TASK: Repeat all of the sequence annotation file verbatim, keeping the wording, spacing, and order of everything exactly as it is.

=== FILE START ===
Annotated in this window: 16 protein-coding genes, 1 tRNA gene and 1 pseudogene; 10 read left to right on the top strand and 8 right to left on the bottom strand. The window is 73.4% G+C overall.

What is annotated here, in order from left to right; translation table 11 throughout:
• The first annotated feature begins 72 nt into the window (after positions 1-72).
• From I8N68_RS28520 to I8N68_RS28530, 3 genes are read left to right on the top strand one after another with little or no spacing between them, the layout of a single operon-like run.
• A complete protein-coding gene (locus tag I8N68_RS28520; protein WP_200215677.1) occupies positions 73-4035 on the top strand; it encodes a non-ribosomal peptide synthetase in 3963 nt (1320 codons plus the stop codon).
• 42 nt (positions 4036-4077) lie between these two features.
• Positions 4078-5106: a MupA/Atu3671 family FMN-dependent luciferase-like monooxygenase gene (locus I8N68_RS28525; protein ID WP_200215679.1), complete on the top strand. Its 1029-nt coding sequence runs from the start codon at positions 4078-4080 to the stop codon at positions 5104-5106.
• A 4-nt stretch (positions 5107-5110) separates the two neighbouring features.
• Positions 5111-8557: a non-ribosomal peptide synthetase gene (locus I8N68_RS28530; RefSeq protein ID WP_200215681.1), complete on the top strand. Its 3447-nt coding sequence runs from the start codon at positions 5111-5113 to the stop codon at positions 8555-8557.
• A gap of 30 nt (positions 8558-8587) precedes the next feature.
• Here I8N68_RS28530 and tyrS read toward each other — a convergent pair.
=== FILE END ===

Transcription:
Annotated in this window: 16 protein-coding genes, 1 tRNA gene and 1 pseudogene; 10 read left to right on the top strand and 8 right to left on the bottom strand. The window is 73.4% G+C overall.

What is annotated here, in order from left to right; translation table 11 throughout:
• The first annotated feature begins 72 nt into the window (after positions 1-72).
• From I8N68_RS28520 to I8N68_RS28530, 3 genes are read left to right on the top strand one after another with little or no spacing between them, the layout of a single operon-like run.
• A complete protein-coding gene (locus tag I8N68_RS28520; protein WP_200215677.1) occupies positions 73-4035 on the top strand; it encodes a non-ribosomal peptide synthetase in 3963 nt (1320 codons plus the stop codon).
• 42 nt (positions 4036-4077) lie between these two features.
• Positions 4078-5106: a MupA/Atu3671 family FMN-dependent luciferase-like monooxygenase gene (locus I8N68_RS28525; protein ID WP_200215679.1), complete on the top strand. Its 1029-nt coding sequence runs from the start codon at positions 4078-4080 to the stop codon at positions 5104-5106.
• A 4-nt stretch (positions 5107-5110) separates the two neighbouring features.
• Positions 5111-8557: a non-ribosomal peptide synthetase gene (locus I8N68_RS28530; RefSeq protein ID WP_200215681.1), complete on the top strand. Its 3447-nt coding sequence runs from the start codon at positions 5111-5113 to the stop codon at positions 8555-8557.
• A gap of 30 nt (positions 8558-8587) precedes the next feature.
• Here I8N68_RS28530 and tyrS read toward each other — a convergent pair.